I love cars, I really do. As a child, I had an extensive collection of Matchbox diecast vehicles: sports cars, pick-up trucks, sedans, SUV’s, fuel tankers, emergency vehicles (land and air) and of course, one British black cab with doors that actually opened. There was a tea set and dolls but the cars were most precious to me. Decades later, that love is still there. Not just for the tiny toys but the real McCoy’s as well. I don’t know how to fix them nor the science involved but there’s nothing like a beautifully-made automobile; and the only thing better than a beautiful car is driving one. By that, I mean finding a stretch of police-free road and turn it out. (Grown-ups know what that means.)
At this time, those of us with cable are blessed to have not one but two Top Gear series for our viewing pleasure. Unfortunately for some, one of them is a viewing displeasure and fans are fiercely divided online. Some of us are caught between a rock and a hard place because we watch them both. As I’ve said previously, “plastering how much you hate either series on social media is a colossal waste of time and energy.” It’s understandable that some fans of the US series would want to defend it, especially the Americans. There is one fundamental problem. They’re too different. It’s like trying to compare apple pie and shepherd’s pie. They’re both pie but that’s about it.
Having spent most of my life in a Commonwealth country with the benefit of growing up with British TV shows, I fully understand the ire raised by the American spin-off. On the other hand, having spent quite a bit of time in the US and in one of the country’s gear-head capitals (Daytona Beach, FL), I understand why the American spin-off is so appealing…to Americans. There are a number of things that the UK version is known for, that will probably definitely never happen in the US version and vice versa.
1) An American show will be partial to American cars. When people hear the words Motor and City put together, that means Detroit not Dorset. Cars are as much a part of classic Americana as apple pie. This country has a passionate car culture and a show that aims to be the premier motoring program will pay homage to US brands. When it comes onto GM, Dodge, Ford and Chevrolet it’s becomes a question of national pride. They will point out an American vehicle’s flaws but never curse its pedigree.
2) In America, racing cars means NASCAR first. To me it means rallying but right now in the USA, NASCAR is king and has many adoring subjects. Top Gear on History has their own NASCAR representative in the person of Rutledge Wood. His presence is almost a symbolic gesture that unlike the original series, NASCAR will not be mocked. In fact the Season One Moonshine Challenge was in honour of NASCAR’s origins. Again, it’s as American as apple pie.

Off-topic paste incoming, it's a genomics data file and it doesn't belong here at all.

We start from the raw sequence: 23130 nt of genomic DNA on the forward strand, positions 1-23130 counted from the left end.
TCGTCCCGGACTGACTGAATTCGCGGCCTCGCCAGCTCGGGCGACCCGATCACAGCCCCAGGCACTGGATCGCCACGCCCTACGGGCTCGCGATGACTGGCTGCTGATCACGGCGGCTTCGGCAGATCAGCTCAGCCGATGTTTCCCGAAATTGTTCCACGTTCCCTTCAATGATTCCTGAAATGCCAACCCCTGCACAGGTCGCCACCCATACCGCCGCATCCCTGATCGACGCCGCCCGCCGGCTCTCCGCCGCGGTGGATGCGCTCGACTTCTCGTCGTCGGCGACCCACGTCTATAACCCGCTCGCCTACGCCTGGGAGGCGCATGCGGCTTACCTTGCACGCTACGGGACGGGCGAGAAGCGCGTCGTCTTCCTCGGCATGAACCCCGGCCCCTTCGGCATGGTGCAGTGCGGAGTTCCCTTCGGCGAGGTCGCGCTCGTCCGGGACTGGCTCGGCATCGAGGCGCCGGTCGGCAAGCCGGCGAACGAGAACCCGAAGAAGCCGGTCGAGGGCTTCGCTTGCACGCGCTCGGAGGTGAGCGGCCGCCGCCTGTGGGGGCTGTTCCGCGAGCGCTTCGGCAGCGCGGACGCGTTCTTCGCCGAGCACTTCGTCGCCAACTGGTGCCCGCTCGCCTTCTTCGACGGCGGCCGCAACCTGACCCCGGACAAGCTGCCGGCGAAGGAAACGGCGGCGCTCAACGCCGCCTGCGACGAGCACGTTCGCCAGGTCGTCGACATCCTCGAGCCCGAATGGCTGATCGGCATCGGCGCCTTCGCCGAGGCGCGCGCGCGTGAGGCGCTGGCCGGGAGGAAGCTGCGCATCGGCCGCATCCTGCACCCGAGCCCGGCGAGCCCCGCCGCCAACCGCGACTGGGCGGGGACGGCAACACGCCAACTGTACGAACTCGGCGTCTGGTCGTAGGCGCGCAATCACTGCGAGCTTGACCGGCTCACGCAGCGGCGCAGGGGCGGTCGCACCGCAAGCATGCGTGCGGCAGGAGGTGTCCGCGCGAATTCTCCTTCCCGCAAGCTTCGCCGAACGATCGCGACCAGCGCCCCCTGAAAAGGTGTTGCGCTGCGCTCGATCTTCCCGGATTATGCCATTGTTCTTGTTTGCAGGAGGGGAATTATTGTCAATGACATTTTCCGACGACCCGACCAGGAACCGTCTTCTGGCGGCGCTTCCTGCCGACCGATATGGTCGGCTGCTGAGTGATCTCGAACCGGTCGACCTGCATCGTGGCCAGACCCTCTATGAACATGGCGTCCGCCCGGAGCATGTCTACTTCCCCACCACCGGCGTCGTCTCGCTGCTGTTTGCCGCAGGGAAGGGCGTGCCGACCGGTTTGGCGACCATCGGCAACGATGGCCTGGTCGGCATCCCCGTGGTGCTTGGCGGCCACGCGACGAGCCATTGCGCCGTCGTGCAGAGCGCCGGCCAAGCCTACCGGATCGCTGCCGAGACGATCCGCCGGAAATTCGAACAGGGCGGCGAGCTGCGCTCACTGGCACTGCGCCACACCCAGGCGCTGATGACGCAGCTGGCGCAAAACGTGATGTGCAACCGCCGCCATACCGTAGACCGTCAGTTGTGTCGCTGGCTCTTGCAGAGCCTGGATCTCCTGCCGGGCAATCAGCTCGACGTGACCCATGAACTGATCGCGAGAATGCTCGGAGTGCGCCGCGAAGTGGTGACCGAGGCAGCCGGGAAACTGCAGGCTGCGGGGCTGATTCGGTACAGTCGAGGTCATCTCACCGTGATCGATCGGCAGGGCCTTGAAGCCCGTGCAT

3) There’s a heaping dose of political correctness in the American version. The hosts may make fun of each other (and Prius owners) but they won’t slander ethnic groups or developing countries. Perhaps it’s a lesson learned from the original series. Shock-jock TV presenting may be accepted as edgy in Europe but it will not be acceptable in the US. Precious advertisers will drop the show or it could get pulled off the air altogether. The show’s hosts are certainly not going to risk public condemnation or put endorsement earnings in jeopardy.
4) To be snarky, bratty, juvenile and competitive are must-have qualities for allTop Gear presenters. Unlike the current British cast that have been at it for over ten years, the US counterparts only have two years experience. They’re still trying to grab viewers and solidify the brand. Channel flickers would stop when they notice: a supercar plus “Hey isn’t that the guy from Rescue Me?” or “Hey isn’t he on NASCAR Smarts?” or “Hey isn’t that guy from X-Games?” Or they may notice that the men behind the wheel are having a great time and want to watch the fun…or the cars…or just the men. Whatever it is, Top Gear on History isn’t in the business of alienating potential fans with bitterness or old-fogey angst.
Just like films, songs or TV series, some things get lost in translation. There will never be anything to replicate British Top Gear – never has been and never will be. On February 14, 2012 Top Gear on History will premiere the second-leg of their second season (Did I say that right?). For weeks now, Adam Ferrara, Rutledge Wood and Tanner Foust have been hinting at big surprises that should greatly please the fans. I invite you to visit this blog again since I’ll be reviewing the new episodes and (God willing) live-tweeting during the broadcast. Believe me, I’ll definitely tell you how big the surprises really were and if this opinionated woman was greatly pleased.